Welcome Tobi Weingart, Education Program Manager
The Foundation’s newest employee has seen a lot in her career, working in credit unions and associations in frontline and back-office positions. Now she’s ready for a new challenge, and we are so excited to have her.
OK, let’s start with the basics – tell us a little about yourself.
So first of all, I am a spouse to Will, and I’m a mother of two young daughters. I take my job as mom very seriously, it’s the biggest honor of my life. We live outside of Atlanta, Georgia, and I’ve been in credit unions for over a decade now.
Like a lot of people’s credit union stories, it really started off by accident. I took a teller job but I wasn’t fully sure what a credit union was. What I saw was that there are so many different ways that credit unions support their communities, ensuring people have access to services and equity, and those are values that I hold dear. It’s really what’s kept me involved in the credit union movement.
A lot of people are passionate about credit unions, but you seem to really embody the mission.
Throughout my career in Credit Union Land, I’ve really found a passion for helping people. That’s always been a part of who I am and what I enjoy doing. We do this work because it is truly about people helping people. And that’s not trite. It is really about meeting people where they are coming to them with empathy and compassion, to ensure that they can live their best lives and what my best life looks like is different than what yours does, and that’s okay.
It’s recognizing and respecting what everybody’s best life looks like, and then meeting them where they are. That may mean that credit unions have to go against the grain of conventional finance. But because we are member-owned cooperatives, there’s a beauty in that ability to see the person across from you, not just as a credit score or a number, but as a person who lives in your community or goes to your school or your church, or whatever your field of membership is. That’s an important differentiator for our industry.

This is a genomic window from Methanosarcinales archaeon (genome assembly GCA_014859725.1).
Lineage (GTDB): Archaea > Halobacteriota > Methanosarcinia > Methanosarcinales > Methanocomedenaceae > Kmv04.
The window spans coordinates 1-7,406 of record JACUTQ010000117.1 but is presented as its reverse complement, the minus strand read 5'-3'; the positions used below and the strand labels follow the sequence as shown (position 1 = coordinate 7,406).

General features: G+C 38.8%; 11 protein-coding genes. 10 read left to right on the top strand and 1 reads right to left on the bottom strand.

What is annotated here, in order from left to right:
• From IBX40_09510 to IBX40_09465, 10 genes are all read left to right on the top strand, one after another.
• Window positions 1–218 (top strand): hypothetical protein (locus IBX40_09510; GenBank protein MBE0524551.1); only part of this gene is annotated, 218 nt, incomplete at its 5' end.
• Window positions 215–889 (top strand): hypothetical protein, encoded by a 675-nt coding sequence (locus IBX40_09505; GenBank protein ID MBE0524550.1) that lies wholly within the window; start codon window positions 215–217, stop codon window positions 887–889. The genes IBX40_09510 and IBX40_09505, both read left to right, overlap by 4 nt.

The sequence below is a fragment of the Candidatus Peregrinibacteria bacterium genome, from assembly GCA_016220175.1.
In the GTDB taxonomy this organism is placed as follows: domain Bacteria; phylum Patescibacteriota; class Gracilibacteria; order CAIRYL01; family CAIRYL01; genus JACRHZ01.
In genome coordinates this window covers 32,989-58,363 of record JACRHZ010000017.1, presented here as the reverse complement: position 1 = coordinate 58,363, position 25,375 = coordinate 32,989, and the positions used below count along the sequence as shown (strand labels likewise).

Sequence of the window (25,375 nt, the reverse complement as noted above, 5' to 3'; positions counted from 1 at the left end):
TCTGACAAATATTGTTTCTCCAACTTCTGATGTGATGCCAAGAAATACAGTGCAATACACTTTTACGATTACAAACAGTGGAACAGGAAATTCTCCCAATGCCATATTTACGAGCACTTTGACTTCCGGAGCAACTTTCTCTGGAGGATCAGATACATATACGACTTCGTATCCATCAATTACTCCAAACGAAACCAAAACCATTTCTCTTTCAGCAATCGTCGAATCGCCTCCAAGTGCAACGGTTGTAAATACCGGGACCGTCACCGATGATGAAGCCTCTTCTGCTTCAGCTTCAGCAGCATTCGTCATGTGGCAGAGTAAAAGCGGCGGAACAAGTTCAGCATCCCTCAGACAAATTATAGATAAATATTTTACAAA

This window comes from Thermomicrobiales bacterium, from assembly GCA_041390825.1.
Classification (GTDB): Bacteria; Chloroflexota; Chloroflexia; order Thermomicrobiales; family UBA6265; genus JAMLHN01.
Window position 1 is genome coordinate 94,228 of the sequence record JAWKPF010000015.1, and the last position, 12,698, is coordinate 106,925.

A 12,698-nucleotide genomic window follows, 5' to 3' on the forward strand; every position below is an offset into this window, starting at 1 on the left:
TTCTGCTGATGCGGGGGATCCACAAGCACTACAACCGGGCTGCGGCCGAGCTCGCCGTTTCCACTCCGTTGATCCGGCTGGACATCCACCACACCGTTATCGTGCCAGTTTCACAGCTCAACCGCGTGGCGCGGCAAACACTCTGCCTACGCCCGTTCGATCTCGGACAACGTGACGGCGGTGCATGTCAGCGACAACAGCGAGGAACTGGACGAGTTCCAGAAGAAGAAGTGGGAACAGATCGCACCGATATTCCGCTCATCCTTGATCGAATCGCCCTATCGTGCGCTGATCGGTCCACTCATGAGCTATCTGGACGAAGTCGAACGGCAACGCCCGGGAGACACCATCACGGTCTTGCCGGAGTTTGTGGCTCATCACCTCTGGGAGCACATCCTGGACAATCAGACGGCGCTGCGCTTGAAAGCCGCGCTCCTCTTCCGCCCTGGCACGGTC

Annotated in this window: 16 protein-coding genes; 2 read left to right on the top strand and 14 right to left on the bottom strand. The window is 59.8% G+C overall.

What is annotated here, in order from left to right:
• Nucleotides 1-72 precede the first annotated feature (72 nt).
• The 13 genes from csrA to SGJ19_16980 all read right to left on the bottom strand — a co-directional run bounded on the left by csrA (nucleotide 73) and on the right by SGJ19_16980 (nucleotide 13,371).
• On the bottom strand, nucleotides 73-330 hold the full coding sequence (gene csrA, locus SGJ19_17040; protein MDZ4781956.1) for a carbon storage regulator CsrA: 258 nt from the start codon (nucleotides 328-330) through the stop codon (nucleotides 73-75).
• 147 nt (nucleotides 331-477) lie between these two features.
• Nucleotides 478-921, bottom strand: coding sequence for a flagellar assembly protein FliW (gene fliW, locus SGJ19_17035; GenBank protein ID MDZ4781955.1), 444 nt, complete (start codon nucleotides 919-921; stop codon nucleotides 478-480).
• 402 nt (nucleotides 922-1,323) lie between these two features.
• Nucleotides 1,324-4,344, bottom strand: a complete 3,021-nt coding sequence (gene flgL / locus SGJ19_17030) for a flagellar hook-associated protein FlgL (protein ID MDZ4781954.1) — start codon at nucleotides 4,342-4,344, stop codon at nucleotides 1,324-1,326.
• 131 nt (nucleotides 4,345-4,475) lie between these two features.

Is that what inspired you to look for a role at the Foundation?
I’m from Southwest Georgia, a little town, very rural, agricultural, no major employer. When you live in a part of the country that maybe doesn’t have as much access or is not necessarily treated with as much equity as larger cities or states that have more money flowing through them, you become aware at a very early age of the haves and the have nots, and I see working at the Foundation as an opportunity to build some equity between the two.
You’re a few minutes into the job now, so you must have some big plans. Tell us about them.
There are a few things I’m excited to start working on. Continuing to evolve and innovate on the DE program; to grow and foster a sense of community around the DE group and the credit union movement in general.
I also hope to bring curiosity. Let’s explore how can we enable the movement to grow and to flourish; how can we better understand where we are going so that we can bring not just best practices, but next practices. It’s honoring our past so that we can have a better future.
And lastly, tell us about the impact DE had on you.
I graduated DE in the fall of 2013. I was probably one of the youngest in that class and from my perspective, I was surrounded by a group of leaders that I could look up to. I learned so much from that group. And then I had the honor and privilege of going over to Liverpool for the DEU program in the summer of 2015.
It is such a delight when you’re in a meeting with someone and they say: “Oh, I’m a DE,” and you’re like, “Yes!” We have that common understanding, that grounding behind why we are doing what we’re doing.
It’s just a wonderful opportunity to compare and see how our credit unions operate differently, depending on where we are in the world. But we all still have fairly common roots. I’m looking forward to the community of DEs rallying behind that so that we can make change happen across our larger cooperative movement.